The recent revelation by the National Bureau of Statistics (NBS) that the nation’s unemployment rate rose to 12.1 percent in the first quarter of 2016 is disturbing. The NBS Unemployment Watch said the population of unemployed Nigerians  increased by 518,000 to over 1.45 million between December 2015 and March 31, 2016.

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It, however, noted a marginal increase in the number of economically active or working age population, from 105.02 million in the fourth quarter of 2015 to 106 million at the end of March 2016. Also, the actual population of people willing, able and actively looking for work increased by 1.99 percent, from 76.9 million to 78.4, within the same period. The report further said that the failure of government to meet its target of creating a minimum of 1.5 million jobs during the period to keep the unemployment rate constant at 10.4 percent before the end of December 2015 worsened the unemployment situation.
The agency based its computations on the International Labour Organisation (ILO) definition, which described unemployment as the population of persons aged 15-64 who, during the reference period, were available for work, actively seeking for work, but were unable to find work.
The report, however, shows that an additional 1.53 million economically active persons joined the labour force between January 1 and March 31, 2016. Another positive aspect of the findings is that the number of Nigerians in the economically active population, who chose not to actively look for work, declined from 28.06 million in December 2015 to 27.5 million by the end of March 2016. The number of underemployed persons, or those compelled by circumstances to do largely menial jobs that are not commensurate with their qualifications, or not fully engaged for at least 20 hours during the period, increased by 607, 613.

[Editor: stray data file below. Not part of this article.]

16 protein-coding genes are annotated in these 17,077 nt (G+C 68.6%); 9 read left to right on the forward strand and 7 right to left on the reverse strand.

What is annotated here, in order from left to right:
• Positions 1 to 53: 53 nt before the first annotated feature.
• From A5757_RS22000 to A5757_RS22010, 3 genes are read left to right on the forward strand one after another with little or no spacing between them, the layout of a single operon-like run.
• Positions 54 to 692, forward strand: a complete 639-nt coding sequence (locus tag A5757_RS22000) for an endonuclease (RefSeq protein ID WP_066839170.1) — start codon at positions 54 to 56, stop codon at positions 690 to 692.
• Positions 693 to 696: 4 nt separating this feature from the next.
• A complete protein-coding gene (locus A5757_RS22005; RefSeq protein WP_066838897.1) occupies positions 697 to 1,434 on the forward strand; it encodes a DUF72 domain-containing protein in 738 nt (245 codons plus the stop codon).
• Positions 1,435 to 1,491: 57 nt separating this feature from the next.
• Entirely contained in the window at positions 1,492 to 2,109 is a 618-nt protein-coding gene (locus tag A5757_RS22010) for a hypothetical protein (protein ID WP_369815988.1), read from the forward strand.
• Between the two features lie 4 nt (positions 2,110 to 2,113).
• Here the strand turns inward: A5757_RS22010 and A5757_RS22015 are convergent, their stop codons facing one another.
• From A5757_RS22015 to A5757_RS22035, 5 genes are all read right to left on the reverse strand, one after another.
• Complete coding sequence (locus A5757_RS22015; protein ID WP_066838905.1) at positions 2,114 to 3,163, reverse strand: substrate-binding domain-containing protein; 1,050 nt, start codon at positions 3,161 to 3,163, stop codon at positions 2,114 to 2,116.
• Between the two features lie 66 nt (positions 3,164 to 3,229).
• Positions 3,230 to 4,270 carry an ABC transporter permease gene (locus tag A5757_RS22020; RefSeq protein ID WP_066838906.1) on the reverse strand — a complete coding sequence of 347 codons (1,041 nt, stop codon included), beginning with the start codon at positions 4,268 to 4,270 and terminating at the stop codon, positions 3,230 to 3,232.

Underemployment rate was said to have increased by 18.7 percent   (to 14.41 million) in the last quarter of 2015 to 19.1 percent (amounting to 15.02 million) in the first quarter of 2016.
In all, the report said that women were more affected by unemployment and underemployment than men. Comparatively, while 14 percent of women in the labour force age bracket were unemployed in the first quarter of 2016, another 22.2 percent were underemployed during the same period under review. The most worrisome aspect of the report is that youth unemployment grew from 14.46 percent in the last quarter of 2015 to 16.39 percent in the first quarter of 2016.
These scary unemployment figures are hardly surprising. The current cash crunch occasioned by the crash of crude oil price in the international market, the poor exchange rate of the naira to other convertible currencies and the country’s worsening electricity crisis are recipes for a contraction of the job market.
The inability of many manufacturing companies to obtain foreign exchange to procure the equipment and raw materials that they need for production can also lead to retrenchment of workers, and not engagement of more hands. The delay in the passage of the 2016 budget has equally not helped matters.
With the latest NBS report, the government cannot continue to treat unemployment   with a wave of the hand. The problem is real and can lead to serious social discontent, unrest and even criminality. It is time for the three tiers of government to work in concert in confronting the employment crisis.
They should not pretend that the problem does not exist. We say this bearing in mind that unemployment has become a time bomb that can be ignited at any moment with dire consequences for the country. The job crisis has been with us for some years now and we must do something to stem it.
Let the government begin the full implementation of its job creation programmes. The schemes should be multi-sectoral and handled with all sense of seriousness. We believe that agriculture, in particular, offers the best hope for massive job creation because it is labour-intensive. But, it must be mechanized and fully supported by the government to make it more productive and attractive to youths.